He concluded: “All in all the report is a positive step in the right direction and although the IOPC fails to include its own investigation times – we believe the IOPC is trying to address this and we have seen some evidence of progress and I’m pleased it is now publicly acknowledging that its timeliness needs to improve.”

Association of Police and Crime Commissioners Transparency and Integrity Lead, Julia Mulligan said: “This report shines a light on the work of local police complaints team up and down the country and gives local Commissioners a good insight into local practices. What it doesn’t do is give a huge amount of insight into the quality of work these teams do, and more importantly still, whether policing is learning any lessons from those cases. In future the IOPC need to do more to understand quality, both in terms of their own work but also their oversight of police complaints across the board.

“The number of appeals upheld by the IOPC continues to be too high, implying too many decisions being made at a local level are inappropriate. This is one of a number of reasons why I welcome Commissioner’s being able to take a much stronger role in the local complaints process if they so wish, refocusing the system on learning and improvement, and ensuring complainants get a fair hearing.”

IOPC Director General Michael Lockwood said: “The police hold significant powers that enable them to enforce the law. A fair, transparent and timely complaints process is important for ensuring the public can have faith in how police officers exercise these powers.

“This increased use of local resolution appears to accord with the refocusing of the complaints system on resolving and addressing systemic issues – forces are using a more timely, reasonable and proportionate way to address complaints that do not require a full investigative process.

“The system is not perfect though, and there are differences in how well forces handle complaints. This data is an important resource for the public and for helping police forces consider how they can improve their complaints handling. When viewed in isolation, each indicator gives only limited insight, but together they provide a picture of how the police complaints system as a whole is performing.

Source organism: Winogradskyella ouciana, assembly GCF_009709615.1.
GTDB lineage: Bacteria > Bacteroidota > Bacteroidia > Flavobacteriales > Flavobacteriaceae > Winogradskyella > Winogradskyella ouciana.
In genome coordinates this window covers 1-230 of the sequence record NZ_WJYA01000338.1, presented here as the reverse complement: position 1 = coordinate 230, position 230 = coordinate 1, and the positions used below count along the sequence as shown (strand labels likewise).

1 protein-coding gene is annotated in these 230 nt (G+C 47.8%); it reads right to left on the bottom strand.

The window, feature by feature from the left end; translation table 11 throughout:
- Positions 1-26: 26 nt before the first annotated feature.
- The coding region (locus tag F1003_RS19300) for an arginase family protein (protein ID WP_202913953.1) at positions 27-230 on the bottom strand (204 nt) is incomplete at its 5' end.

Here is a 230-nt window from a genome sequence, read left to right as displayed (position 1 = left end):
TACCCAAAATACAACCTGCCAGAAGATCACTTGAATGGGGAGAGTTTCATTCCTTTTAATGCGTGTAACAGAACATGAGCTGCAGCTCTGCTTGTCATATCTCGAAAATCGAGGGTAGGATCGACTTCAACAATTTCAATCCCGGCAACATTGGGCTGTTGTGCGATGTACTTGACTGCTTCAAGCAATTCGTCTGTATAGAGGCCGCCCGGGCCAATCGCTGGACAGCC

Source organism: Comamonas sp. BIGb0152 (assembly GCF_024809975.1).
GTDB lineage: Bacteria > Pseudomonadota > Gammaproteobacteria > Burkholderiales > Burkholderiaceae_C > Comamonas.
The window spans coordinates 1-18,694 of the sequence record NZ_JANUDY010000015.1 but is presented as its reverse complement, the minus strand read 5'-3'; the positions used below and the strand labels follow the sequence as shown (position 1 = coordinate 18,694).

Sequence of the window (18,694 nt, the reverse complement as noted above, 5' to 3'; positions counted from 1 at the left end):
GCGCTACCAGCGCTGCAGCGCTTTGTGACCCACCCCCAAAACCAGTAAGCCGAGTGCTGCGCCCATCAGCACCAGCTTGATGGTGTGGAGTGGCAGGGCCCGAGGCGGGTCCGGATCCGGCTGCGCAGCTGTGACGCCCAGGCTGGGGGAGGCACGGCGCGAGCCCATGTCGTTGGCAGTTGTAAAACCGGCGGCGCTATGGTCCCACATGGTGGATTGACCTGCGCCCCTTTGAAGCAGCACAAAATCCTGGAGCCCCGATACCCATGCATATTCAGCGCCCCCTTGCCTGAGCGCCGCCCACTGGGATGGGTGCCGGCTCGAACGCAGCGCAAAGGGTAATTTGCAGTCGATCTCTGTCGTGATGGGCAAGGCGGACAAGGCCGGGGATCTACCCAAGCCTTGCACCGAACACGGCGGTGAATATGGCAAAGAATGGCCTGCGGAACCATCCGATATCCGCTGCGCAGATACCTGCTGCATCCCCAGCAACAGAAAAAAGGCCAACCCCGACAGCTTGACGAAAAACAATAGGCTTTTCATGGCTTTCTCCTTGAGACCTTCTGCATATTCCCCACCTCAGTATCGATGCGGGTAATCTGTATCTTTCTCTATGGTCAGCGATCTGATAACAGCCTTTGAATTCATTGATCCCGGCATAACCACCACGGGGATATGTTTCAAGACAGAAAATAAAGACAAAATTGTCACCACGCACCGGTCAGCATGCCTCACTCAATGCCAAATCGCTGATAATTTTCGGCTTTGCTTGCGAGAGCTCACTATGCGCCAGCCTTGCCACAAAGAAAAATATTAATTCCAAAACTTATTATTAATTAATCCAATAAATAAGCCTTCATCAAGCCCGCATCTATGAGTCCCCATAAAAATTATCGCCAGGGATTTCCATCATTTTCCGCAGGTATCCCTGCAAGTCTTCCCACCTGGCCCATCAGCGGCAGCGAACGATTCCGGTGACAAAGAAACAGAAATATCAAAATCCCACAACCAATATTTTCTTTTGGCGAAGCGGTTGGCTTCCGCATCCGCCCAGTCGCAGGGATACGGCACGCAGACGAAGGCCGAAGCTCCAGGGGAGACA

“To help forces use the complaints system to identify which areas of policing are generating complaints, we’ve overhauled how complaints are categorised and recorded. These changes will make it easier to identify learning and trends from 2020/21.”

The IOPC report also highlights initiatives by forces to deliver a good service in the initial handling of a complaint. At Cheshire Constabulary, dedicated complaints managers make recording decisions within ten working days in 97 per cent of complaint cases. In 2018/19, the IOPC upheld only two appeals against complaints not being recorded by this force.

Having missed a target of 80 per cent in four of the previous five years to record complaints within ten working days, the Metropolitan Police Service reviewed its processes and introduced a new database, resulting in 90 per cent of complaints being recorded within ten days. The force has also seen a decrease year on year in the number of non-recording appeals received – from 424 in 2013/14 to 208 in 2018/19, while the proportion of these appeals upheld by the IOPC reduced from 40 per cent (168) in 2013/14 to 28 per cent (58) in 2018/19.

In October 2018, Greater Manchester Police set up a new Assessment Team to record complaints and decide on initial actions. Its timeliness for recording complaints within ten days increased from 55 per cent in 2017/18 to 98 per cent in the final quarter of 2018/19.